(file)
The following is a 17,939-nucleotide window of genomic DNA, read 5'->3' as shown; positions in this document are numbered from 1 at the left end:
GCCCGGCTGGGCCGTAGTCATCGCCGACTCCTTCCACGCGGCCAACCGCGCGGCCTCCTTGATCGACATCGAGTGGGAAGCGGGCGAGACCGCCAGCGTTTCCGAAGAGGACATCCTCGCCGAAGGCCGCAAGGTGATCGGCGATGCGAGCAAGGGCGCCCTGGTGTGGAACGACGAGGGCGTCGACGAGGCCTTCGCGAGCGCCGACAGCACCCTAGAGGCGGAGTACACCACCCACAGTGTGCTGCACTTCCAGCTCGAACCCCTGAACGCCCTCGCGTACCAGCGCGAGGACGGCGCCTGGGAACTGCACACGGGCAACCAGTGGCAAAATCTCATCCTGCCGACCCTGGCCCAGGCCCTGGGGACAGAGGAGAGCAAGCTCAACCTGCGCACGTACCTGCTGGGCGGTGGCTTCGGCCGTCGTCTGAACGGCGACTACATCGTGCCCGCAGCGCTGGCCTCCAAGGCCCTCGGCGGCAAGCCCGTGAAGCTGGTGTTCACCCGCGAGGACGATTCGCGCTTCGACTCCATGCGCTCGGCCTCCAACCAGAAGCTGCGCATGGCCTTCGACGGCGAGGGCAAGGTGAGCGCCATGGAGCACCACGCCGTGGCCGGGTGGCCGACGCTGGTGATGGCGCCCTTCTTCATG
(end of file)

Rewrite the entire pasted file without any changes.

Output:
The following is a 17,939-nucleotide window of genomic DNA, read 5'->3' as shown; positions in this document are numbered from 1 at the left end:
GCCCGGCTGGGCCGTAGTCATCGCCGACTCCTTCCACGCGGCCAACCGCGCGGCCTCCTTGATCGACATCGAGTGGGAAGCGGGCGAGACCGCCAGCGTTTCCGAAGAGGACATCCTCGCCGAAGGCCGCAAGGTGATCGGCGATGCGAGCAAGGGCGCCCTGGTGTGGAACGACGAGGGCGTCGACGAGGCCTTCGCGAGCGCCGACAGCACCCTAGAGGCGGAGTACACCACCCACAGTGTGCTGCACTTCCAGCTCGAACCCCTGAACGCCCTCGCGTACCAGCGCGAGGACGGCGCCTGGGAACTGCACACGGGCAACCAGTGGCAAAATCTCATCCTGCCGACCCTGGCCCAGGCCCTGGGGACAGAGGAGAGCAAGCTCAACCTGCGCACGTACCTGCTGGGCGGTGGCTTCGGCCGTCGTCTGAACGGCGACTACATCGTGCCCGCAGCGCTGGCCTCCAAGGCCCTCGGCGGCAAGCCCGTGAAGCTGGTGTTCACCCGCGAGGACGATTCGCGCTTCGACTCCATGCGCTCGGCCTCCAACCAGAAGCTGCGCATGGCCTTCGACGGCGAGGGCAAGGTGAGCGCCATGGAGCACCACGCCGTGGCCGGGTGGCCGACGCTGGTGATGGCGCCCTTCTTCATG